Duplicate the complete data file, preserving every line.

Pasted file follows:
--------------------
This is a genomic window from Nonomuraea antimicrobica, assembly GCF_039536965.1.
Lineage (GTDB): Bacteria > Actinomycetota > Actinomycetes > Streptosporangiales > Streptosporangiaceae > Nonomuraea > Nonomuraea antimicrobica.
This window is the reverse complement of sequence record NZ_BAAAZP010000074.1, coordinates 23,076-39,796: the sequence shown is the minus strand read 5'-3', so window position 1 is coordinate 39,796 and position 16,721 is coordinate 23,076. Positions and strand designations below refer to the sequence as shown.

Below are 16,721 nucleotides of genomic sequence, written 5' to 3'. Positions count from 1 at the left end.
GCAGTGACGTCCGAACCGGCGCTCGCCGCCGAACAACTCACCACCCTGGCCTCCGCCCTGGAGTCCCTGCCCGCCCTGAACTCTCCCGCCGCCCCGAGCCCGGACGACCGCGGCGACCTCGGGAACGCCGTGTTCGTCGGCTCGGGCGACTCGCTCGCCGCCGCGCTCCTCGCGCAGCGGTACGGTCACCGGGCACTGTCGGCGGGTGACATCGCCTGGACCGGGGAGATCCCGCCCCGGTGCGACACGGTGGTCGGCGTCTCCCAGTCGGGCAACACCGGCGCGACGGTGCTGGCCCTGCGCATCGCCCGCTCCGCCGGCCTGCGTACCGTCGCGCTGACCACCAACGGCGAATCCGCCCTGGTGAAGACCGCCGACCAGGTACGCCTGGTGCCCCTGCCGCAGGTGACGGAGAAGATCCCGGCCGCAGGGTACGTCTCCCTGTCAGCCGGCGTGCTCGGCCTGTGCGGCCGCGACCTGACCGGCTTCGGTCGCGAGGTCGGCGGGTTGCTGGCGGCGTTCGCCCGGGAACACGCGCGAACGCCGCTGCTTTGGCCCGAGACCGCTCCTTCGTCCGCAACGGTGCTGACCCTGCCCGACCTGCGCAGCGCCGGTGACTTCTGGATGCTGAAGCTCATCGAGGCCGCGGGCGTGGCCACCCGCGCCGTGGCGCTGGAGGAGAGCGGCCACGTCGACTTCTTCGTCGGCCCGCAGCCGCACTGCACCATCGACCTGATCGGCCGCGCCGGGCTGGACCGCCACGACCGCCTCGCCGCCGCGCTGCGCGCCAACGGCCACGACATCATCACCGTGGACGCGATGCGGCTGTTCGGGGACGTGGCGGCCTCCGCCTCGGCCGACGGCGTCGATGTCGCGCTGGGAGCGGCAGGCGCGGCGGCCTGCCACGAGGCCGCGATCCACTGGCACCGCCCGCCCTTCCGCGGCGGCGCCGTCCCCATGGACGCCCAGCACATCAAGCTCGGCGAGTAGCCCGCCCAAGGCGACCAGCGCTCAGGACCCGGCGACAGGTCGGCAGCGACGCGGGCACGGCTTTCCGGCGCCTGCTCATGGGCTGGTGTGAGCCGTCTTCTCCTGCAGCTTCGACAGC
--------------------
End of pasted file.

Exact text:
This is a genomic window from Nonomuraea antimicrobica, assembly GCF_039536965.1.
Lineage (GTDB): Bacteria > Actinomycetota > Actinomycetes > Streptosporangiales > Streptosporangiaceae > Nonomuraea > Nonomuraea antimicrobica.
This window is the reverse complement of sequence record NZ_BAAAZP010000074.1, coordinates 23,076-39,796: the sequence shown is the minus strand read 5'-3', so window position 1 is coordinate 39,796 and position 16,721 is coordinate 23,076. Positions and strand designations below refer to the sequence as shown.

Below are 16,721 nucleotides of genomic sequence, written 5' to 3'. Positions count from 1 at the left end.
GCAGTGACGTCCGAACCGGCGCTCGCCGCCGAACAACTCACCACCCTGGCCTCCGCCCTGGAGTCCCTGCCCGCCCTGAACTCTCCCGCCGCCCCGAGCCCGGACGACCGCGGCGACCTCGGGAACGCCGTGTTCGTCGGCTCGGGCGACTCGCTCGCCGCCGCGCTCCTCGCGCAGCGGTACGGTCACCGGGCACTGTCGGCGGGTGACATCGCCTGGACCGGGGAGATCCCGCCCCGGTGCGACACGGTGGTCGGCGTCTCCCAGTCGGGCAACACCGGCGCGACGGTGCTGGCCCTGCGCATCGCCCGCTCCGCCGGCCTGCGTACCGTCGCGCTGACCACCAACGGCGAATCCGCCCTGGTGAAGACCGCCGACCAGGTACGCCTGGTGCCCCTGCCGCAGGTGACGGAGAAGATCCCGGCCGCAGGGTACGTCTCCCTGTCAGCCGGCGTGCTCGGCCTGTGCGGCCGCGACCTGACCGGCTTCGGTCGCGAGGTCGGCGGGTTGCTGGCGGCGTTCGCCCGGGAACACGCGCGAACGCCGCTGCTTTGGCCCGAGACCGCTCCTTCGTCCGCAACGGTGCTGACCCTGCCCGACCTGCGCAGCGCCGGTGACTTCTGGATGCTGAAGCTCATCGAGGCCGCGGGCGTGGCCACCCGCGCCGTGGCGCTGGAGGAGAGCGGCCACGTCGACTTCTTCGTCGGCCCGCAGCCGCACTGCACCATCGACCTGATCGGCCGCGCCGGGCTGGACCGCCACGACCGCCTCGCCGCCGCGCTGCGCGCCAACGGCCACGACATCATCACCGTGGACGCGATGCGGCTGTTCGGGGACGTGGCGGCCTCCGCCTCGGCCGACGGCGTCGATGTCGCGCTGGGAGCGGCAGGCGCGGCGGCCTGCCACGAGGCCGCGATCCACTGGCACCGCCCGCCCTTCCGCGGCGGCGCCGTCCCCATGGACGCCCAGCACATCAAGCTCGGCGAGTAGCCCGCCCAAGGCGACCAGCGCTCAGGACCCGGCGACAGGTCGGCAGCGACGCGGGCACGGCTTTCCGGCGCCTGCTCATGGGCTGGTGTGAGCCGTCTTCTCCTGCAGCTTCGACAGC